I'm not sure how old I was when I discovered Jules Verne. First was 20,000 Leagues Under the Sea, then ATWI80D, then Journey to the Centre of the Earth, and From the Earth to the Moon. It was probably grade 4 or 5 or so. Reading was an escape.
Some things I figured out on my own, that a giant cannon isn't a practical way to send people to the moon. In high school I revisited the FtEtM and actually did the math. I wanted to research how long it would take to replicate that journey using modern shipping and rail routes, but never got there. I never thought about it at the time, but Nemo's Nautilus seemed to have a great deal of it devoted to Nemo's comfort, and not that of his crew. I hadn't quite grasped how much pressure deep water exerted and what that does to submarine design.
I've seen several versions of ATWI80D, and you can look them up yourself, but I missed the 1989 version with Pierce Brosnan. As I was browsing through the DVD collection at our library I saw a recent version and grabbed it. This is the Masterpiece version from 2021. We're part way through and mostly enjoying it so far, though I suspect not for the reasons the makers expect.
I suppose this is as good a time as any to address novel to movie or TV show conversions. They are different mediums, and what works in one might not work in another. Plus, ATWI80D was written in 1872, and trying to show the mores of the day, or even the mores as presented in the book, would make a movie nearly unwatchable. The point these days is action, or rather ACTION to the exclusion of essentially everything else. Thus the recent outbreak of comic book movies.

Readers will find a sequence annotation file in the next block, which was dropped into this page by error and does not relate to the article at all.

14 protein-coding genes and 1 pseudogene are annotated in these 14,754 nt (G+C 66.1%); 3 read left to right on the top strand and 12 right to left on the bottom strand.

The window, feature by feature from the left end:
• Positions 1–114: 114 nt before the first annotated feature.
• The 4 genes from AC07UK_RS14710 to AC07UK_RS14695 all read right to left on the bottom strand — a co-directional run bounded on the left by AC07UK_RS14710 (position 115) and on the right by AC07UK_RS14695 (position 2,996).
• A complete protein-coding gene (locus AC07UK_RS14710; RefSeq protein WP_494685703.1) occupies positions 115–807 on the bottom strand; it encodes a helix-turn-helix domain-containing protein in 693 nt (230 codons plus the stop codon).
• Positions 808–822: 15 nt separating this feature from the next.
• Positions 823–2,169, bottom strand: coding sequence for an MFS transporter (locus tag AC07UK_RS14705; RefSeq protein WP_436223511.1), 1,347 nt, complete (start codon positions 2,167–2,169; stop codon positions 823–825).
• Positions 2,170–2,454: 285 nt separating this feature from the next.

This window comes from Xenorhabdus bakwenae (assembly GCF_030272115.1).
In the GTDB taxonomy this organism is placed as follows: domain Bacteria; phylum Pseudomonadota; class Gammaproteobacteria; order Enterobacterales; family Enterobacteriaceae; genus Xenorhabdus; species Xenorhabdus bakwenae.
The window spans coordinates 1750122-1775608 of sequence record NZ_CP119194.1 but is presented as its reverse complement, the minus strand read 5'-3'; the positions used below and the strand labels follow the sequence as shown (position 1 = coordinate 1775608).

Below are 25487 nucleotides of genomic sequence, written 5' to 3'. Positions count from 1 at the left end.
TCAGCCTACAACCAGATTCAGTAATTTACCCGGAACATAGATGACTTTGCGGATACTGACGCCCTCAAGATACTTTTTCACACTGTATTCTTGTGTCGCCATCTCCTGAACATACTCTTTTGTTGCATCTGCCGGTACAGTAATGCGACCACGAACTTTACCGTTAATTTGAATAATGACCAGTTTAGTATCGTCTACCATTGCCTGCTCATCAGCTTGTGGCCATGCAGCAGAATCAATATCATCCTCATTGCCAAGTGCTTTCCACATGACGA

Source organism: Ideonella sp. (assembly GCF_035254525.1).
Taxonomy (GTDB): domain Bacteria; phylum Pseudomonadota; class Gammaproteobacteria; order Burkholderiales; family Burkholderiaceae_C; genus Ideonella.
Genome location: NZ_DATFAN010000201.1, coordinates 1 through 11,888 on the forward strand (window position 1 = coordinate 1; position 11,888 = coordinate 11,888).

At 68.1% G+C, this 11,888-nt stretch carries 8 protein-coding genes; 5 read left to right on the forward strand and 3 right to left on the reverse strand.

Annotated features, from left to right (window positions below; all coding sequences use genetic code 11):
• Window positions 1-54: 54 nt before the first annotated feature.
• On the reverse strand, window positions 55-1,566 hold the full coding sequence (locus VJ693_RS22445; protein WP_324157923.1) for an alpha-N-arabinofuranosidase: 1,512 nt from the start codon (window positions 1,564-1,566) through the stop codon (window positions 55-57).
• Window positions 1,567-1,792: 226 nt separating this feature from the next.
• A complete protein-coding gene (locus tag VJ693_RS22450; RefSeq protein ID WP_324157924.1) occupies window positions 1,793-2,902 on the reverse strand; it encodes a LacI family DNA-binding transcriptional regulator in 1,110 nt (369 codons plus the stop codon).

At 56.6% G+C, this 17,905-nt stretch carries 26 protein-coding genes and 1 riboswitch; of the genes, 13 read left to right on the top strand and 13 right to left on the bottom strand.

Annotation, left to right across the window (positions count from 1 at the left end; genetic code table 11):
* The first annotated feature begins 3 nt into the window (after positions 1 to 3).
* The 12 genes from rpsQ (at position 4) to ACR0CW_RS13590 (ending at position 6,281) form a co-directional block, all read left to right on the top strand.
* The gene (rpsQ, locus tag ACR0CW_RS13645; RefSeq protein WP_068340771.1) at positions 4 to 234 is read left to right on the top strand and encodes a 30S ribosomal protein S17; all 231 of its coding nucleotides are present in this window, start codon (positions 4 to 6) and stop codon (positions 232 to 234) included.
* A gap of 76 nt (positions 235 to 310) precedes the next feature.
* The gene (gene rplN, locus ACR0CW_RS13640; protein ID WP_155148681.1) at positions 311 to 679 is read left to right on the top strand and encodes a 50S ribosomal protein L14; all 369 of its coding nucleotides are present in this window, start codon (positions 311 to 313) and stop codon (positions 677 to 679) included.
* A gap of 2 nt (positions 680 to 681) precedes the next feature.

I'm most disappointed in the character of Fogg. In the books he is a precise, time driven man, so he and his money drive most of the action in the book. As is to be expected, shit happens and he deals with it. Mostly, as I recall, by projecting the British stiff upper lip and a spirit of derring-do, along with spreading money around liberally. When in doubt, offer a bribe. He of course finds true love along the way.
In this version he is weak and helpless. It's almost painful to watch. Everybody else is driving the action, mostly (to my surprise), Miss Fix, a journalist who attaches herself to the trip. She's the most fun to watch. I just hope the show doesn't bend her character to fall for Fogg. So far there is no bank robbery or resulting detective.
They've rearranged some of the plot elements. Maybe that's to keep watchers on their toes. I was disappointed to find there were no elephants in the India portion of the trip.
Next, if I get through it, is The Dawn of Everything, A new History of Humanity, by Graeber and Wengrow. This is a seriously thick book, with the notes and other stuff starting on page 527 and going on for another 160 pages or so.
Today's VERO post, which hasn't been blogged. There's a link up at the top of my blog roll where you can drop in on my account and see what my daily post is. Sometimes it's been blogged, sometimes not.
Of the Day
Yukon (Miles Canyon)
The story here is I'd just captured Linda's mom on film, to the cry of "Keith! Is there film in that camera?" The hands are demonstrating what she would do to the camera. Or my neck.